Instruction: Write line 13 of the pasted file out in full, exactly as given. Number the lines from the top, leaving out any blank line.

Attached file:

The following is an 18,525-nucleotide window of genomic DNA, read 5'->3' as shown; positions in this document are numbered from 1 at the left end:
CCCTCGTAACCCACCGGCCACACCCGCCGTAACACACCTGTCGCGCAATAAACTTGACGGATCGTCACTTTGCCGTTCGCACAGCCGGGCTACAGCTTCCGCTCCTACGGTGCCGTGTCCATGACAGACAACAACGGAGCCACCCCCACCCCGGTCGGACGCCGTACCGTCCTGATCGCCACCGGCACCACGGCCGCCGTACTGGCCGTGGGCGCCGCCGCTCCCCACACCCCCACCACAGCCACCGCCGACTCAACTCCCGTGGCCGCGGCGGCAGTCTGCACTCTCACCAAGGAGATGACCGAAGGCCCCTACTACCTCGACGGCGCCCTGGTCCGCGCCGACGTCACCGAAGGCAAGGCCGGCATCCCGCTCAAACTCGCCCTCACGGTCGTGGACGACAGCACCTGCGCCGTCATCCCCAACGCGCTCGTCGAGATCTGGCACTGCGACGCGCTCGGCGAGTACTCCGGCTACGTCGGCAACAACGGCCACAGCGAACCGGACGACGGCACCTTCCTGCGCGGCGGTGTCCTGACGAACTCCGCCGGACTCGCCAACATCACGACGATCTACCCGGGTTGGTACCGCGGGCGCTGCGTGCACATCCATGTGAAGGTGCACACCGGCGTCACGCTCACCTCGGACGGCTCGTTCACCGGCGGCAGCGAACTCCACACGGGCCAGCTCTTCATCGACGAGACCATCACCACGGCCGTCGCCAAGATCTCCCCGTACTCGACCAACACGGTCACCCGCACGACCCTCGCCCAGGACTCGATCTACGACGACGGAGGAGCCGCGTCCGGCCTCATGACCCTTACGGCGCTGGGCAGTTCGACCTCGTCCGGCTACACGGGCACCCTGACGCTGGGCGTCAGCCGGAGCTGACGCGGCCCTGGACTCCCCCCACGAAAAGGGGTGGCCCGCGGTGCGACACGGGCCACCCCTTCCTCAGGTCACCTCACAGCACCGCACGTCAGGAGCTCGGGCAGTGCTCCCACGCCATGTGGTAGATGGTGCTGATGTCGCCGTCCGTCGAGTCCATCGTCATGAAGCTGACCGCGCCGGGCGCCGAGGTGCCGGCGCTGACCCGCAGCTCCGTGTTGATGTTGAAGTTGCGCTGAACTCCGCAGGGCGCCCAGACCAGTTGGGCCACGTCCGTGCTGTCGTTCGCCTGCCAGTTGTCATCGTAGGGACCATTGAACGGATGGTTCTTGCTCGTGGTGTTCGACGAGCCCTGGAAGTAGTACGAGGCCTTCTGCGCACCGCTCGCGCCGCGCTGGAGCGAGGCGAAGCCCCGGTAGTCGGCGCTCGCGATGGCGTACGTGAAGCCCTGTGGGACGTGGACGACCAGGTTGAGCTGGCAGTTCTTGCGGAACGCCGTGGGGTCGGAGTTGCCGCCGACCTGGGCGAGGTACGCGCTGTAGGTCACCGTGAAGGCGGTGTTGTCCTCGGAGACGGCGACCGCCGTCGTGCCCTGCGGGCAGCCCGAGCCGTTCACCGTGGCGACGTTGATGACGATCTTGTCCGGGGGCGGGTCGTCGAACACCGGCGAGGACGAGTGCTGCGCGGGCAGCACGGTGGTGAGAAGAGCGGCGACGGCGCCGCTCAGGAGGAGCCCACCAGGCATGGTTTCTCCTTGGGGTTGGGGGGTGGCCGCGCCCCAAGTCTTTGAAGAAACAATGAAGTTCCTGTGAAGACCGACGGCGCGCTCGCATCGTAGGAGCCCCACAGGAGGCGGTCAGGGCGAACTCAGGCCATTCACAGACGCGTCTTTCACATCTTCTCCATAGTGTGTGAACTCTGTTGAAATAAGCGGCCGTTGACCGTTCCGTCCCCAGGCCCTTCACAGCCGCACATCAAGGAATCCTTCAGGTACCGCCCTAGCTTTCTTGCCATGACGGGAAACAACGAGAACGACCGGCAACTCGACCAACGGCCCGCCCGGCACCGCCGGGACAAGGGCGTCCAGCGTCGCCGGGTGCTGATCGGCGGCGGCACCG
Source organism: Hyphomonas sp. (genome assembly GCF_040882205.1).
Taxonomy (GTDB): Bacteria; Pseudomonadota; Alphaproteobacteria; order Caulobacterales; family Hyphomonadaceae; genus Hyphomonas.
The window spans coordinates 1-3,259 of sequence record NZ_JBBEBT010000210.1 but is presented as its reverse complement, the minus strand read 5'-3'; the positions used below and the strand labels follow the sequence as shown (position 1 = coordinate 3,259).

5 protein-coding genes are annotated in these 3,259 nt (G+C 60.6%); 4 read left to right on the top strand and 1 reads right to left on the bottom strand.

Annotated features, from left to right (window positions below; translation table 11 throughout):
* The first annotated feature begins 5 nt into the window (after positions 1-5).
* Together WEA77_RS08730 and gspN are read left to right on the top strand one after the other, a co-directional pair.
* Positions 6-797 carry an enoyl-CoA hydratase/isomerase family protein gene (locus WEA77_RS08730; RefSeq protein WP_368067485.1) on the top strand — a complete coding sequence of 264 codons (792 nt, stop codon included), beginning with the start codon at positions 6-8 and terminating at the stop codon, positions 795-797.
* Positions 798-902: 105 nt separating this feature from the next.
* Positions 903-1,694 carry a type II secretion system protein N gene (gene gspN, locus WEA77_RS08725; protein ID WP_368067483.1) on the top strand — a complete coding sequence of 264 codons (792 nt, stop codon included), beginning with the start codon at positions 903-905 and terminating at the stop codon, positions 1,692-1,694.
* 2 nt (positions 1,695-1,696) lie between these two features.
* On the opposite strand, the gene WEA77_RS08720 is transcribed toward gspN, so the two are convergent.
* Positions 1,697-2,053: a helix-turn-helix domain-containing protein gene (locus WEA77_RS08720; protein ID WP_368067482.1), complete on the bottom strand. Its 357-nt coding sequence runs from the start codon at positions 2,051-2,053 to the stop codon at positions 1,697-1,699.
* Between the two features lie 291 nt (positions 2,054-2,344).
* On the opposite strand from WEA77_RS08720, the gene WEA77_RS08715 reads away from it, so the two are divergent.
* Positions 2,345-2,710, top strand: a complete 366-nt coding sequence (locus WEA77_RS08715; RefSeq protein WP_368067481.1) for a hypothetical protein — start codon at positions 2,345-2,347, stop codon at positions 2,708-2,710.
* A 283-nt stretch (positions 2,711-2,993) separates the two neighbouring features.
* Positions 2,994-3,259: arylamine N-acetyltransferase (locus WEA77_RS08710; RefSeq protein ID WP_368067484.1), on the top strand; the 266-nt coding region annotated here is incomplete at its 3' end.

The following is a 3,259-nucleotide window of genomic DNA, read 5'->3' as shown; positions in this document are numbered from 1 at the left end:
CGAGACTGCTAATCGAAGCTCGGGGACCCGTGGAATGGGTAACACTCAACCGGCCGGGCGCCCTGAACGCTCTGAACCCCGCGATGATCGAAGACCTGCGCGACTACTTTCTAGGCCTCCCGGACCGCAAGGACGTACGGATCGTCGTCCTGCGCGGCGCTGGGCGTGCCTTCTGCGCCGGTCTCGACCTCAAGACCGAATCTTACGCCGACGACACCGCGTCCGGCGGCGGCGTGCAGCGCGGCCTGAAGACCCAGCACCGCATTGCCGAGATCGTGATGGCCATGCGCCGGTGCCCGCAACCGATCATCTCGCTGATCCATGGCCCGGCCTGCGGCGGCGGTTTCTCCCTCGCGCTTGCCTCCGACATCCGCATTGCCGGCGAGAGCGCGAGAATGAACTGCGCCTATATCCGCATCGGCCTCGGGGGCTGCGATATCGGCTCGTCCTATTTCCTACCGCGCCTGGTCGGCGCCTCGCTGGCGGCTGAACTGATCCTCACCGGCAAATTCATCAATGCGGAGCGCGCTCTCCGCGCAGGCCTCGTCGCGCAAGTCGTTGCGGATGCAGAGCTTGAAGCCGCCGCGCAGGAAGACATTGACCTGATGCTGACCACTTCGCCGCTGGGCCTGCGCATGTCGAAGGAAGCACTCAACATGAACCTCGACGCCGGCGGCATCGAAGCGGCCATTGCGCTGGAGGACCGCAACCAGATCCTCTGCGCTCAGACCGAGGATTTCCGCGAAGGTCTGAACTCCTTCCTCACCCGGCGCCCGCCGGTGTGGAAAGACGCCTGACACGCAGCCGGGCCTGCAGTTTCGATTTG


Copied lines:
* 2 nt (positions 1,695-1,696) lie between these two features.